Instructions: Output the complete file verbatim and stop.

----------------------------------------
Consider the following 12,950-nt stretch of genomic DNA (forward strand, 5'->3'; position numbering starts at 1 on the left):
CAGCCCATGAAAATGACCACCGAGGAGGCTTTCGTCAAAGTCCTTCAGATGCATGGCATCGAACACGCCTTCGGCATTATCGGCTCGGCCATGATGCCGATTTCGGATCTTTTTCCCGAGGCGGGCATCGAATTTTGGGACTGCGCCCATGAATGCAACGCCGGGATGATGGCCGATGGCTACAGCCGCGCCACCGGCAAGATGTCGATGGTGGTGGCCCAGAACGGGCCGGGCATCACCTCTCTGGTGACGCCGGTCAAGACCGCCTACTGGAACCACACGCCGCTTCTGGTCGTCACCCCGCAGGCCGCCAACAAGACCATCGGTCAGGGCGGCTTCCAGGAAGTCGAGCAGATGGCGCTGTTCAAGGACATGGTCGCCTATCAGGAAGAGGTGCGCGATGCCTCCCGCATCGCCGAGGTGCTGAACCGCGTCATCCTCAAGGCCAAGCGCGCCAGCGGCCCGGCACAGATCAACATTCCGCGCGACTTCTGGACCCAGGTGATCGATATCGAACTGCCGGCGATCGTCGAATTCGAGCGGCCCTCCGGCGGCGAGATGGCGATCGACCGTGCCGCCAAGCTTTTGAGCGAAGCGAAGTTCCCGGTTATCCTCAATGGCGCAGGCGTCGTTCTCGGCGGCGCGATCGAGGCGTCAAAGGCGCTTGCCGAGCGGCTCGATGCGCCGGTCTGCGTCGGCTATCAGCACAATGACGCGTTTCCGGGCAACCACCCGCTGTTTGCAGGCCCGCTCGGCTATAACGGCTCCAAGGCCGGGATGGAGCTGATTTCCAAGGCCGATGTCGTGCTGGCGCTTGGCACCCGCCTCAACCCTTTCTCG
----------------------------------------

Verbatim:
Consider the following 12,950-nt stretch of genomic DNA (forward strand, 5'->3'; position numbering starts at 1 on the left):
CAGCCCATGAAAATGACCACCGAGGAGGCTTTCGTCAAAGTCCTTCAGATGCATGGCATCGAACACGCCTTCGGCATTATCGGCTCGGCCATGATGCCGATTTCGGATCTTTTTCCCGAGGCGGGCATCGAATTTTGGGACTGCGCCCATGAATGCAACGCCGGGATGATGGCCGATGGCTACAGCCGCGCCACCGGCAAGATGTCGATGGTGGTGGCCCAGAACGGGCCGGGCATCACCTCTCTGGTGACGCCGGTCAAGACCGCCTACTGGAACCACACGCCGCTTCTGGTCGTCACCCCGCAGGCCGCCAACAAGACCATCGGTCAGGGCGGCTTCCAGGAAGTCGAGCAGATGGCGCTGTTCAAGGACATGGTCGCCTATCAGGAAGAGGTGCGCGATGCCTCCCGCATCGCCGAGGTGCTGAACCGCGTCATCCTCAAGGCCAAGCGCGCCAGCGGCCCGGCACAGATCAACATTCCGCGCGACTTCTGGACCCAGGTGATCGATATCGAACTGCCGGCGATCGTCGAATTCGAGCGGCCCTCCGGCGGCGAGATGGCGATCGACCGTGCCGCCAAGCTTTTGAGCGAAGCGAAGTTCCCGGTTATCCTCAATGGCGCAGGCGTCGTTCTCGGCGGCGCGATCGAGGCGTCAAAGGCGCTTGCCGAGCGGCTCGATGCGCCGGTCTGCGTCGGCTATCAGCACAATGACGCGTTTCCGGGCAACCACCCGCTGTTTGCAGGCCCGCTCGGCTATAACGGCTCCAAGGCCGGGATGGAGCTGATTTCCAAGGCCGATGTCGTGCTGGCGCTTGGCACCCGCCTCAACCCTTTCTCG